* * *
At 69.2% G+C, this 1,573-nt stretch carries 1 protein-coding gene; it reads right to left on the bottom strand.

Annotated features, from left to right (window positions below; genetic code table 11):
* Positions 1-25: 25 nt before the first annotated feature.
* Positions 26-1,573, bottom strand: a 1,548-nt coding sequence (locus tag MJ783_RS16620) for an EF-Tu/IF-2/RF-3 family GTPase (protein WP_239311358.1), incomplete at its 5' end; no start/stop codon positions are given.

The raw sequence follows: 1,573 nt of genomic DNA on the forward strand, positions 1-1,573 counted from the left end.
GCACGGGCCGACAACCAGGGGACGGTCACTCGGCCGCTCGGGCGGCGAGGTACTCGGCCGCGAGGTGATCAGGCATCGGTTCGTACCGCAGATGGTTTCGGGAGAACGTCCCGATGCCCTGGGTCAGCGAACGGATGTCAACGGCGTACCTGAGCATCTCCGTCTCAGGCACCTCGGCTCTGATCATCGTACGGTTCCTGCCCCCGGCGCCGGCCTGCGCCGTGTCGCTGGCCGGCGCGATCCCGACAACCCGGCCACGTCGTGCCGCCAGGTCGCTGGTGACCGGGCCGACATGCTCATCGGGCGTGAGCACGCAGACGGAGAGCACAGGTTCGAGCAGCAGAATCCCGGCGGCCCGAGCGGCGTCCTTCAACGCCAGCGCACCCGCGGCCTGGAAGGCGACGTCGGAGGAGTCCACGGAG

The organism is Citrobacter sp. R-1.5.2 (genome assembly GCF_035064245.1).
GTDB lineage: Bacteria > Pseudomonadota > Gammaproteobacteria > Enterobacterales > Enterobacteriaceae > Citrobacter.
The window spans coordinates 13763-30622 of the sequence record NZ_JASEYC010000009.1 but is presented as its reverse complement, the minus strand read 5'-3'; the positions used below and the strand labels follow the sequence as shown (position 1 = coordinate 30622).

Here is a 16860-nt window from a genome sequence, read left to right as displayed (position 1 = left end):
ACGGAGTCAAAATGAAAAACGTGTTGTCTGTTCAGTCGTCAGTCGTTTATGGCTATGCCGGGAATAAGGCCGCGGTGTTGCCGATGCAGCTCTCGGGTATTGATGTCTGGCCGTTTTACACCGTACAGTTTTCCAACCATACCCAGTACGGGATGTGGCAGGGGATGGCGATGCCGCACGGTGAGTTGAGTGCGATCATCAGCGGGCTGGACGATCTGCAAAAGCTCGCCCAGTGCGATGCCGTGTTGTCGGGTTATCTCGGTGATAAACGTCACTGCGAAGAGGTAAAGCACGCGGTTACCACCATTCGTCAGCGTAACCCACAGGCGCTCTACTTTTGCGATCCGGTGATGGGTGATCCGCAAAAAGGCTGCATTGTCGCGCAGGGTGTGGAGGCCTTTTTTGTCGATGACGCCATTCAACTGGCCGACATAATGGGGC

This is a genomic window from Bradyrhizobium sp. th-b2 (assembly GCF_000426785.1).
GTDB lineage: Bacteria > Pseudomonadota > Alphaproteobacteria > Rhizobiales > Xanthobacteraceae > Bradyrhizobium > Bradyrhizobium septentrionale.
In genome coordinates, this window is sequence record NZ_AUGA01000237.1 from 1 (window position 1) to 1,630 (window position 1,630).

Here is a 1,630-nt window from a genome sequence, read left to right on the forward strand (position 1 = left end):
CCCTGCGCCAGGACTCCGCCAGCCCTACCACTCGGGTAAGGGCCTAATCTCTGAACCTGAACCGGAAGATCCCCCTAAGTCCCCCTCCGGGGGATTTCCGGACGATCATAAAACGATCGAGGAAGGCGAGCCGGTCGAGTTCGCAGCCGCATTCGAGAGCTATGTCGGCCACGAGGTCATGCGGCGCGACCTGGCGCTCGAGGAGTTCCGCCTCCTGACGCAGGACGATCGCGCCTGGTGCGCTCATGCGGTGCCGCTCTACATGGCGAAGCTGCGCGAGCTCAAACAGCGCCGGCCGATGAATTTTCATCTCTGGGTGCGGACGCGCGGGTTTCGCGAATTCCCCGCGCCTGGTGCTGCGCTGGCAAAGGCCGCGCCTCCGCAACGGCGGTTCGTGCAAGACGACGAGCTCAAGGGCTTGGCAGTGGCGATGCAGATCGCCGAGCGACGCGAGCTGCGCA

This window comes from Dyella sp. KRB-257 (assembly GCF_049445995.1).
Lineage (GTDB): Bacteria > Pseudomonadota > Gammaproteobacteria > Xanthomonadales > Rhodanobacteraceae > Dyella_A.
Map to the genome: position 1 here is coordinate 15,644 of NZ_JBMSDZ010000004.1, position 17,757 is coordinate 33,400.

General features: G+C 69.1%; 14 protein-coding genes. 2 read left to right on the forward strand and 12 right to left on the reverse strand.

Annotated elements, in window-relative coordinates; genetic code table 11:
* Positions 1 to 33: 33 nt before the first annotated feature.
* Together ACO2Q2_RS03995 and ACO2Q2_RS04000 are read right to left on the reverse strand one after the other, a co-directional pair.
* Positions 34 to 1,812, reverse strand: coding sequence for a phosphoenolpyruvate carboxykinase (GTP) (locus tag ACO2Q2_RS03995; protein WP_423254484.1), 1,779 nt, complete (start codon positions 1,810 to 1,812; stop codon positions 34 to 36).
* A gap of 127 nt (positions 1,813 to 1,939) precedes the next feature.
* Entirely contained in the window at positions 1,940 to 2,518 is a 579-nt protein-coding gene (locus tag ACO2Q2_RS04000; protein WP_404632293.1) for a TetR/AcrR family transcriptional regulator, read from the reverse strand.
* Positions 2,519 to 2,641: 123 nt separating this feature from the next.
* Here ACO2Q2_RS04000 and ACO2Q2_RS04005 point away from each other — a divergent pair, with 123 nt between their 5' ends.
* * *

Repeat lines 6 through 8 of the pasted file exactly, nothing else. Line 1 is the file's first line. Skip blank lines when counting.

GCACGGGCCGACAACCAGGGGACGGTCACTCGGCCGCTCGGGCGGCGAGGTACTCGGCCGCGAGGTGATCAGGCATCGGTTCGTACCGCAGATGGTTTCGGGAGAACGTCCCGATGCCCTGGGTCAGCGAACGGATGTCAACGGCGTACCTGAGCATCTCCGTCTCAGGCACCTCGGCTCTGATCATCGTACGGTTCCTGCCCCCGGCGCCGGCCTGCGCCGTGTCGCTGGCCGGCGCGATCCCGACAACCCGGCCACGTCGTGCCGCCAGGTCGCTGGTGACCGGGCCGACATGCTCATCGGGCGTGAGCACGCAGACGGAGAGCACAGGTTCGAGCAGCAGAATCCCGGCGGCCCGAGCGGCGTCCTTCAACGCCAGCGCACCCGCGGCCTGGAAGGCGACGTCGGAGGAGTCCACGGAG

The organism is Citrobacter sp. R-1.5.2 (genome assembly GCF_035064245.1).
GTDB lineage: Bacteria > Pseudomonadota > Gammaproteobacteria > Enterobacterales > Enterobacteriaceae > Citrobacter.